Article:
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Rakhi Vasavada
Rakhi Vasavada, Financial and Legal Consultant
Category: Finance
Satisfied Customers: 2583
Experience:  Graduated in law with Emphasis on Finance and have have been working in financial sector for over 12 Years
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I currently live in California, am married and filed joint

Customer Question

Hello! I currently live in California, am married and filed joint tax return for 2015. I've been on disability with my company for the past two years and thus did not earn much income in 2015. Due to my disability, I didn't make payments on my student loan and it went into default. The student loan is my debt as it was all incurred before my marriage. We receive a a refund of $40k for 2015 due to lower income. I paid very little taxes in 2015 as my disability payments were taxable and I did not have taxes taken out of them. Therefore, If my husband and I had filed separately, the entire refund would have gone to him. I may very well have owed taxed if I filed separately, The entire tax refund went to pay off my student loan. We filed form 8379, injured spouse allocation. We anticipated getting the entire amount back because 1. the debt was mine prior to the marriage, and 2. the refund was due to taxes my husband had paid as I had paid very little. Unfortunately, we received a letter stating the injured spouse's portion of the joint overpayment is basically half. With that being said, is that calculation correct based on the information I provided? Would it make a difference if we refile separately?Thanks,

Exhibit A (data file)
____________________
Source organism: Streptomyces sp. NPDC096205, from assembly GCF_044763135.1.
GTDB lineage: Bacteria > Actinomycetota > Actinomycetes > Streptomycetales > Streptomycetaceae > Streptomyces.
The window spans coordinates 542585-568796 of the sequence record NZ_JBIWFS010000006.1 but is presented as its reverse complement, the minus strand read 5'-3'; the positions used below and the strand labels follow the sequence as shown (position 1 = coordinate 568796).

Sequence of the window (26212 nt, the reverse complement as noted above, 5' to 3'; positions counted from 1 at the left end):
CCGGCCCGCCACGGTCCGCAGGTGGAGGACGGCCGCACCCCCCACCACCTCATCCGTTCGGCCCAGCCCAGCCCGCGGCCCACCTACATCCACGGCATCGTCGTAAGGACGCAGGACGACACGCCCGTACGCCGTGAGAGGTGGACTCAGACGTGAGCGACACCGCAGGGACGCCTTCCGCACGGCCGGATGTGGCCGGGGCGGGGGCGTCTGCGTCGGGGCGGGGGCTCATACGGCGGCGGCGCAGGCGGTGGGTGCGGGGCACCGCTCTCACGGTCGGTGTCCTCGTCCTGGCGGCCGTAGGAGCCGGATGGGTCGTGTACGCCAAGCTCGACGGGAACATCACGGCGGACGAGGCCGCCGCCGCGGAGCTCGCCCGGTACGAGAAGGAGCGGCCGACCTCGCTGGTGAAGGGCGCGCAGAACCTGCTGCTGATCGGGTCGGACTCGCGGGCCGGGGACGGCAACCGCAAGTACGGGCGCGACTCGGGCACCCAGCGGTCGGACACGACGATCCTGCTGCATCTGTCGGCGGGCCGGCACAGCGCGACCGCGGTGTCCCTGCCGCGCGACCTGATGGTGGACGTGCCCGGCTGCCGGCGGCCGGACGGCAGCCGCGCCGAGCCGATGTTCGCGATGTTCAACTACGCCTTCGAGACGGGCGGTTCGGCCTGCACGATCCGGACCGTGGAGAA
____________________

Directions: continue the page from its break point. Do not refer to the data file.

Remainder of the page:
Rhonda
Submitted: 2 months ago.
Category: Finance
Expert:  emc011075 replied 2 months ago.

Hi, Ronda. My name is ***** ***** I will be happy to help you.

The injured spouse allocation is a request but it does not guarantee that the IRS will accept it as filed. Rarely the IRS allocates more than 1/2 of the refund to the injured spouse, regardless how much was withheld from whose paycheck. Special rules apply for community property states and certain government type of debt like child support, or student loans.

According to the IRS manual

"Withholding credits from community property income are community property and are allocated 50% to each spouse"

https://www.irs.gov/irm/part25/irm_25-018-005.html#d0e272

In situation like this it is better to file separate, even if you loose some credits or deductions. Unfortunately, once you filed a joint return, you cannot refile as separate. You cannot amend your filing status from filing jointly to filing separate.

Expert:  emc011075 replied 2 months ago.

I see you read my respond. Do you have any questions? Is there anything else I can help you with today?